The level of support needed by people caring for a loved one with dementia is underestimated, researchers have said.
The study, which was carried out by University College London (UCL) with funding from Alzheimer’s Society and support from Marie Curie, looked at levels of “pre-death grief” among those caring for a loved one with dementia.
Researchers said a variety of emotions – including sorrow, anger and acceptance – can be felt over the course of the disease, from diagnosis to death.
As part of the study, 150 family carers for people with dementia living at home or in care homes were interviewed.
It found the majority had a number of strategies for processing feelings of grief and could identify services they found helpful.
However, findings suggested 30% of those interviewed were in need of professional support, above the 10-12% recommended in the current public health framework model for bereavement care.
Concerns were also raised for current services, which researchers said “appear under-resourced to meet growing demand”.
Dr Richard Oakley, associate director of research at Alzheimer’s Society, said: “This study shows what we see every day on our Dementia Support Line – we desperately need an improved, better resourced grief and bereavement support system that not only supports carers at end of life but in the case of dementia, from diagnosis onwards.
“For a carer, strong feelings of grief can arrive well before a person living with dementia reaches the end of their life, as there is a loss of a shared future and intended relationship and lifestyle.
“These feelings may develop or change as the person’s dementia progresses and can start when they first notice they are unable to do the same things they used to, when they are diagnosed, or at any other point while they’re living with the condition.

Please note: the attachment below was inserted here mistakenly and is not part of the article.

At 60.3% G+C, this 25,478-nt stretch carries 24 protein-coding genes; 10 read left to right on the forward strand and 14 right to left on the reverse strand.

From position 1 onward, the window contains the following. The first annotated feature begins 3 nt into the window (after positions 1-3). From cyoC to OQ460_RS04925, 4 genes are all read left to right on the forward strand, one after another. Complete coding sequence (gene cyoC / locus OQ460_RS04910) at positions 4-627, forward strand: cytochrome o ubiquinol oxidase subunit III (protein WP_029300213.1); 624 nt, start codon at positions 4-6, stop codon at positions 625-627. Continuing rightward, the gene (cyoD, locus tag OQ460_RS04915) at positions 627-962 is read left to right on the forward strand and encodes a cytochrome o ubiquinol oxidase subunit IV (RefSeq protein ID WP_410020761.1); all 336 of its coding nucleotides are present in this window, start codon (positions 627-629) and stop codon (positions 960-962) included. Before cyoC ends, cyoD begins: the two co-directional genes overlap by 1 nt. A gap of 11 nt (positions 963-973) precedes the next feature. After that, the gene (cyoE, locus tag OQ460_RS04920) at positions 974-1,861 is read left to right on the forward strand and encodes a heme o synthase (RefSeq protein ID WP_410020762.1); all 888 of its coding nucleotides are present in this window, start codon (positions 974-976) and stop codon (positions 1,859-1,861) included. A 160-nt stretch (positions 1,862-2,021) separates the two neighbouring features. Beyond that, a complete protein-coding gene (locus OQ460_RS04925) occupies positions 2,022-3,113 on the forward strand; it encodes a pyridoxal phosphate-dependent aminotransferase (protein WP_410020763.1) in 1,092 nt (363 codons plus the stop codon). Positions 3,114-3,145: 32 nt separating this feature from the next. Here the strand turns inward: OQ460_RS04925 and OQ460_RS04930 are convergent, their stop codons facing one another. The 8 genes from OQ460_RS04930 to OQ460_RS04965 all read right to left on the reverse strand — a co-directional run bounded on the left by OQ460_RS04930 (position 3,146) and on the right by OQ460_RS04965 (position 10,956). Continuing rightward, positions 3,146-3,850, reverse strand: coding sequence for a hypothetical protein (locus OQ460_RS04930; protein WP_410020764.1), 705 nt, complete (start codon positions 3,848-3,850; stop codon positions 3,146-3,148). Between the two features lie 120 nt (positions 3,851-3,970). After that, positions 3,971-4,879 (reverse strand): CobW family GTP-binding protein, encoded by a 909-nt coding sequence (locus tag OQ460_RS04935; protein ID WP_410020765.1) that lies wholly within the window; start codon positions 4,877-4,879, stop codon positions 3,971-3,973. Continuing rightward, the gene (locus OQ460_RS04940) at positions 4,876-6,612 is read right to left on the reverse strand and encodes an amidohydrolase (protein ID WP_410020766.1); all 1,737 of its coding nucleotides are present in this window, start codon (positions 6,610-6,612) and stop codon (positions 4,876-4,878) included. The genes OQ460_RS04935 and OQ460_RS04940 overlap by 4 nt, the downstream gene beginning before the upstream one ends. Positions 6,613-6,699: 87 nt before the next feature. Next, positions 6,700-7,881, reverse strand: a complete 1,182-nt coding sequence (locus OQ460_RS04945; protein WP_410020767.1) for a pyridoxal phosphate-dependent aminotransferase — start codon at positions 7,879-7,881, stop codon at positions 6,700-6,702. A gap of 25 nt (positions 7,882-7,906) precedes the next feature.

“While family and social networks play an important role in providing support, this research shows that these networks alone are often not enough.”
Marie Curie called for ‘urgent change’ to ensure bereavement services are prepared.
Rachel Warren, senior policy and research manager at the charity and a researcher on the UK Commission on Bereavement, said: “Caring for a loved one with dementia can be a lonely and distressing experience. When someone mourns a loved one who is changing every day they can experience grief for the person who is still alive.
“Without appropriate support some carers are at risk of later experiencing prolonged grief disorder which can have a detrimental impact on their wellbeing.
“The number of people living with Alzheimer’s is increasing with the ageing population, so we urgently need to ensure better support is in place for carers.”
Kirsten Moore, the lead researcher on the UCL study, added: “We can see that the current bereavement models may underestimate the level of formal counselling and support these carers need and that services are under-resourced to meet the demand, meaning people are going without much-needed support.
“These carers provide vital care to people living with dementia, and they have a right to access appropriate support for their own wellbeing.”